A way out of this bind is to challenge the reductiveness of education to learning (a battle about definitions), but perhaps most importantly in terms of this talk, to challenge the grounds on which equivalences between architecture and physical schools on the one hand and online learning systems on the other might be made³.
The latter suggests that the organization of physical school space be related a) to the desires, designs and values of its users (back to De Carlo’s Why we’re building schools before the How best to do that) and b) to what we think makes physical space special, to what being physically and temporally co-located with others can do for education but also how this can be educational in and of itself. Ultimately, these are questions about the institutionalization of education and how architects have a role (albeit limited, given the arguments above) in solidifying those physical and institutional boundaries.
Is this too alarmist? I don’t think so. If we’re not talking about values and making them explicit (as De Carlo did) then we run the risk of frog-boiling i.e. performing a slow, incremental and therefore hard-to-perceive process whereby interesting and challenging shared spatial opportunities for education are quietly killed off.
De Carlo’s Istituto Tecnico C. Cattaneo (High School), San Miniato. The windows and skylights throughout the building often provide unusual angles and framings. It feels internally connected but joined to the outside too.
In- and Exterior shots of the heating plant designed by Giancarlo De Carlo at the Benedictine Monastero of San Nicolò l’Arena, now the Humanities Faculty, University of Catania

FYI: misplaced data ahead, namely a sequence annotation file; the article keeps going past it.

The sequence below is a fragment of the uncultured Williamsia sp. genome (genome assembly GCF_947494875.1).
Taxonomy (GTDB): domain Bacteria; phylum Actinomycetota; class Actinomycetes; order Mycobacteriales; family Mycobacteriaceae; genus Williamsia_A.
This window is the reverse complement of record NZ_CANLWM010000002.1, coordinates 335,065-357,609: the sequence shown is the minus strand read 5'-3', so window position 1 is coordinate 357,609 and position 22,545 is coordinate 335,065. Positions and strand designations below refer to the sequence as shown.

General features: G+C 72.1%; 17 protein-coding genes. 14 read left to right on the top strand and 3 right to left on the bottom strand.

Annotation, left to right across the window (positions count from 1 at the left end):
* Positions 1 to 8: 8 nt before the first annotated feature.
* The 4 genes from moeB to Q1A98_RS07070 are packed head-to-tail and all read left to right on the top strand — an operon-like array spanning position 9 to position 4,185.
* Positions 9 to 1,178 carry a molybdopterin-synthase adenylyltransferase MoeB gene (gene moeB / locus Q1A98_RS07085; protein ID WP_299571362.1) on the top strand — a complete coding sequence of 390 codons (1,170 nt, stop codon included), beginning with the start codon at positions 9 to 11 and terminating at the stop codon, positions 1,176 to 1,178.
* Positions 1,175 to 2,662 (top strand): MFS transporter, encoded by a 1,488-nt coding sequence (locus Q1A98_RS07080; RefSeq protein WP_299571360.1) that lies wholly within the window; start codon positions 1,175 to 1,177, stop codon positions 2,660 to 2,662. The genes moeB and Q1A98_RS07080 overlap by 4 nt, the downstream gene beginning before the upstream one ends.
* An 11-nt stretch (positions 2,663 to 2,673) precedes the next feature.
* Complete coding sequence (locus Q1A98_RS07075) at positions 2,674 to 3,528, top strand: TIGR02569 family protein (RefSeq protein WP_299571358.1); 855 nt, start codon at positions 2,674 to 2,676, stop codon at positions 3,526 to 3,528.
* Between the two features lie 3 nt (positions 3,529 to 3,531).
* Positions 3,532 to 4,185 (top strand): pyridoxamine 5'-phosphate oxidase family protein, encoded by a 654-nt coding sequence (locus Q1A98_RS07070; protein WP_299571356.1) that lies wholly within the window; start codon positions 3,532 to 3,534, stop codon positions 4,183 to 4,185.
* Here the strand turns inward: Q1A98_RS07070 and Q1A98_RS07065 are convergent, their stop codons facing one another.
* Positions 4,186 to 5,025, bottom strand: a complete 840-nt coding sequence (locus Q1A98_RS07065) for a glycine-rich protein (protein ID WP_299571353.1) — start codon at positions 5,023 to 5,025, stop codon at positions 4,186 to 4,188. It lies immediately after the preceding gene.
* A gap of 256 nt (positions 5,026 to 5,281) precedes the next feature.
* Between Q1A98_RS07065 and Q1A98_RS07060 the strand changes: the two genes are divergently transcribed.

¹ Colin Ward, also an architect deeply interested in education and an anarchist, translated an essay De Carlo wrote, and published it as “The Housing Problem in Italy” in Freedom in 1949. Ward then invited De Carlo to give a lecture at the Architectural Association in London around that time and they subsequently became friends, meeting up in Venice and (I think) elsewhere. There are interesting links between Ward’s approach to education, the impossibility of containing it physically and the benefits of extending education out, into the city and beyond, so making the physical environment both means and object of study.
² I make lots of claims here. Some of them are based on my own experience working in assessment research and before that as a teacher. Others are drawn from articles such this; this; and I’ll keep adding useful ones to the list.
³ This is an approach I have lifted straight from Doreen Massey’s work on space:
[A]ttempts at the stabilization of meaning are constantly the site of social contest, battles over the power to label space-time, to impose the meaning to be attributed to a space, for however long or short a span of time. And there are two levels at which such contests may be joined: the first, and the most usual, is simply over the label/identity/boundary to be assigned; the second, the one being pressed here, is the insistence on pointing out – and thereby challenging – the nature of that debate itself (Massey, 1994:5).
Blundell Jones, P. (2015) ‘The Development of the School Building and the Articulation of Territory’, in Pamela Woolner (ed.) School Design Together. London: Routledge. pp. 11–31.
Bouman, O. & van Toorn, R. (1994) ‘Architecture is too Important to Leave to the Architects: A conversation with Giancarlo De Carlo’, in The Invisible in Architecture. London: Academy Editions. An Open Access version is here
Bowker, G. C. & Star, S. L. (2000) Sorting Things Out: Classification and Its Consequences. New Ed edition. Cambridge, Mass: MIT Press.
De Carlo, G. (1980) An Architecture of Participation. Perspecta. [Online] 1774–79. [online]. Available from: http://www.jstor.org/stable/1567006
De Carlo, G. (2005) ‘Architecture’s Public’, in Peter Blundell Jones et al. (eds.) Architecture and Participation. London: Spon Press.
De Carlo, G. (2004a) ‘Conclusion to the Harvard Lecture’, in F. Samassa (ed.) Giancarlo De Carlo: Percorsi. Padova: Il Poligrafo. pp. 439–445.
De Carlo, G. (2004b) Gli Spiriti di Milano. Domus. (876), 46.
De Carlo, G. (1968) La Piramide Rovesciata. Bari: De Donato Editore.